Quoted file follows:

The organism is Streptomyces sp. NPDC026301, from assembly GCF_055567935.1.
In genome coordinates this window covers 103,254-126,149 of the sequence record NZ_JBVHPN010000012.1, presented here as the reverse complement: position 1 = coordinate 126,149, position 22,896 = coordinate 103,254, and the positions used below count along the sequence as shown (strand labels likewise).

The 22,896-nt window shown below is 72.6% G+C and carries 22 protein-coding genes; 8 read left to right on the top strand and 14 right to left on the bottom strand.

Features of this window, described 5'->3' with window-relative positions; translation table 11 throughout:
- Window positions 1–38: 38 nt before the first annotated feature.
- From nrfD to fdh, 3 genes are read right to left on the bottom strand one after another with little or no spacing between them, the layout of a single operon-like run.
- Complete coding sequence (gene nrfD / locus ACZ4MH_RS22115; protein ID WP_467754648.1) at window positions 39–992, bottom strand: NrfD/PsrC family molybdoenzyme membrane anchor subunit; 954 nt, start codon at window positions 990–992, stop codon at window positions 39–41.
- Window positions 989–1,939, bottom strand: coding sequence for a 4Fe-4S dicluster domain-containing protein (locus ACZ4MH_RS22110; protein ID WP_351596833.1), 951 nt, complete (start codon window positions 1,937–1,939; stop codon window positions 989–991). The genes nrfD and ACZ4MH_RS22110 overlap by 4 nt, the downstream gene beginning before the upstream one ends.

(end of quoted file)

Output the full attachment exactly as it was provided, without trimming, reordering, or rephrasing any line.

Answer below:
The organism is Streptomyces sp. NPDC026301, from assembly GCF_055567935.1.
In genome coordinates this window covers 103,254-126,149 of the sequence record NZ_JBVHPN010000012.1, presented here as the reverse complement: position 1 = coordinate 126,149, position 22,896 = coordinate 103,254, and the positions used below count along the sequence as shown (strand labels likewise).

The 22,896-nt window shown below is 72.6% G+C and carries 22 protein-coding genes; 8 read left to right on the top strand and 14 right to left on the bottom strand.

Features of this window, described 5'->3' with window-relative positions; translation table 11 throughout:
- Window positions 1–38: 38 nt before the first annotated feature.
- From nrfD to fdh, 3 genes are read right to left on the bottom strand one after another with little or no spacing between them, the layout of a single operon-like run.
- Complete coding sequence (gene nrfD / locus ACZ4MH_RS22115; protein ID WP_467754648.1) at window positions 39–992, bottom strand: NrfD/PsrC family molybdoenzyme membrane anchor subunit; 954 nt, start codon at window positions 990–992, stop codon at window positions 39–41.
- Window positions 989–1,939, bottom strand: coding sequence for a 4Fe-4S dicluster domain-containing protein (locus ACZ4MH_RS22110; protein ID WP_351596833.1), 951 nt, complete (start codon window positions 1,937–1,939; stop codon window positions 989–991). The genes nrfD and ACZ4MH_RS22110 overlap by 4 nt, the downstream gene beginning before the upstream one ends.